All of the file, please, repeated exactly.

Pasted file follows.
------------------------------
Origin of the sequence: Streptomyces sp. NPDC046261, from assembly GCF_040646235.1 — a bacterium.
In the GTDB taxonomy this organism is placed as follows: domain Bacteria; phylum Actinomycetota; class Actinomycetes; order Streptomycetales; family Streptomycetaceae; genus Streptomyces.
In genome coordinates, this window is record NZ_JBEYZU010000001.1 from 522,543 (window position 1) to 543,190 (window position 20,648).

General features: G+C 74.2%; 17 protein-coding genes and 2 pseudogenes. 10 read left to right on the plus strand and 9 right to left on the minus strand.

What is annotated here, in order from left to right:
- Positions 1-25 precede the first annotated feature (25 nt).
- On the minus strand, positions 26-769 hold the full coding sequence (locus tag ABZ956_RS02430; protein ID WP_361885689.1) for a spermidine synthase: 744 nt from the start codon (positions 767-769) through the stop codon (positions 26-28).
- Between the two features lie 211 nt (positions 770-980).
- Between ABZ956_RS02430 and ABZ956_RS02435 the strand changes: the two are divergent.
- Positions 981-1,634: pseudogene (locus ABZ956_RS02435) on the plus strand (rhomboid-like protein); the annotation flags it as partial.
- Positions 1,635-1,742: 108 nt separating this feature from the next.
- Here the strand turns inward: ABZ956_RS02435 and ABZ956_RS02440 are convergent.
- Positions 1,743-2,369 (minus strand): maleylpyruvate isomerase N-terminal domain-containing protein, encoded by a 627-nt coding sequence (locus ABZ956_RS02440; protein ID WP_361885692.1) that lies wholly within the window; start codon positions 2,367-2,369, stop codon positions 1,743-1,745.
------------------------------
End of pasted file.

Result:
Origin of the sequence: Streptomyces sp. NPDC046261, from assembly GCF_040646235.1 — a bacterium.
In the GTDB taxonomy this organism is placed as follows: domain Bacteria; phylum Actinomycetota; class Actinomycetes; order Streptomycetales; family Streptomycetaceae; genus Streptomyces.
In genome coordinates, this window is record NZ_JBEYZU010000001.1 from 522,543 (window position 1) to 543,190 (window position 20,648).

General features: G+C 74.2%; 17 protein-coding genes and 2 pseudogenes. 10 read left to right on the plus strand and 9 right to left on the minus strand.

What is annotated here, in order from left to right:
- Positions 1-25 precede the first annotated feature (25 nt).
- On the minus strand, positions 26-769 hold the full coding sequence (locus tag ABZ956_RS02430; protein ID WP_361885689.1) for a spermidine synthase: 744 nt from the start codon (positions 767-769) through the stop codon (positions 26-28).
- Between the two features lie 211 nt (positions 770-980).
- Between ABZ956_RS02430 and ABZ956_RS02435 the strand changes: the two are divergent.
- Positions 981-1,634: pseudogene (locus ABZ956_RS02435) on the plus strand (rhomboid-like protein); the annotation flags it as partial.
- Positions 1,635-1,742: 108 nt separating this feature from the next.
- Here the strand turns inward: ABZ956_RS02435 and ABZ956_RS02440 are convergent.
- Positions 1,743-2,369 (minus strand): maleylpyruvate isomerase N-terminal domain-containing protein, encoded by a 627-nt coding sequence (locus ABZ956_RS02440; protein ID WP_361885692.1) that lies wholly within the window; start codon positions 2,367-2,369, stop codon positions 1,743-1,745.